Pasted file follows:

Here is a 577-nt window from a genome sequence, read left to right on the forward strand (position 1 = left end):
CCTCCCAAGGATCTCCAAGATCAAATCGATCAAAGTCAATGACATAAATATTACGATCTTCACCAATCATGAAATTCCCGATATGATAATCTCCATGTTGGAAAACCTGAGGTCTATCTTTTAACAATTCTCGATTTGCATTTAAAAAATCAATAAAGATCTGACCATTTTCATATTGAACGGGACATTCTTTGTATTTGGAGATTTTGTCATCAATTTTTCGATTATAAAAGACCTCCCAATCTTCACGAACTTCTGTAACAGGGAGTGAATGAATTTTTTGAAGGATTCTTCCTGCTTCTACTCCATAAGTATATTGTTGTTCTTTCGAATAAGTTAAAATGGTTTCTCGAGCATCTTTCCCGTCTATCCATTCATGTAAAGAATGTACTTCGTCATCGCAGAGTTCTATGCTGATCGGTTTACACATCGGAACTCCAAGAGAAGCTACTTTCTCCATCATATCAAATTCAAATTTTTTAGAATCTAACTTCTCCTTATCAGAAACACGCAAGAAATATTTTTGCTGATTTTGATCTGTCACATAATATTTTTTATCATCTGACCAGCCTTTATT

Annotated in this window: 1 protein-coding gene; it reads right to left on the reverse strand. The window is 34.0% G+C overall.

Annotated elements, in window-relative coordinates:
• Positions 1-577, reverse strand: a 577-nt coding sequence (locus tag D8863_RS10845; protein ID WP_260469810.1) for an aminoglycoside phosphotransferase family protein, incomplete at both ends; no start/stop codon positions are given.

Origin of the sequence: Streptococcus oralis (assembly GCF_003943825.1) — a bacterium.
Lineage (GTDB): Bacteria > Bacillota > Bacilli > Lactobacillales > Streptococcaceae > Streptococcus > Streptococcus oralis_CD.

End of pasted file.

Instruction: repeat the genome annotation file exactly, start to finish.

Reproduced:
Here is a 577-nt window from a genome sequence, read left to right on the forward strand (position 1 = left end):
CCTCCCAAGGATCTCCAAGATCAAATCGATCAAAGTCAATGACATAAATATTACGATCTTCACCAATCATGAAATTCCCGATATGATAATCTCCATGTTGGAAAACCTGAGGTCTATCTTTTAACAATTCTCGATTTGCATTTAAAAAATCAATAAAGATCTGACCATTTTCATATTGAACGGGACATTCTTTGTATTTGGAGATTTTGTCATCAATTTTTCGATTATAAAAGACCTCCCAATCTTCACGAACTTCTGTAACAGGGAGTGAATGAATTTTTTGAAGGATTCTTCCTGCTTCTACTCCATAAGTATATTGTTGTTCTTTCGAATAAGTTAAAATGGTTTCTCGAGCATCTTTCCCGTCTATCCATTCATGTAAAGAATGTACTTCGTCATCGCAGAGTTCTATGCTGATCGGTTTACACATCGGAACTCCAAGAGAAGCTACTTTCTCCATCATATCAAATTCAAATTTTTTAGAATCTAACTTCTCCTTATCAGAAACACGCAAGAAATATTTTTGCTGATTTTGATCTGTCACATAATATTTTTTATCATCTGACCAGCCTTTATT

Annotated in this window: 1 protein-coding gene; it reads right to left on the reverse strand. The window is 34.0% G+C overall.

Annotated elements, in window-relative coordinates:
• Positions 1-577, reverse strand: a 577-nt coding sequence (locus tag D8863_RS10845; protein ID WP_260469810.1) for an aminoglycoside phosphotransferase family protein, incomplete at both ends; no start/stop codon positions are given.

Origin of the sequence: Streptococcus oralis (assembly GCF_003943825.1) — a bacterium.
Lineage (GTDB): Bacteria > Bacillota > Bacilli > Lactobacillales > Streptococcaceae > Streptococcus > Streptococcus oralis_CD.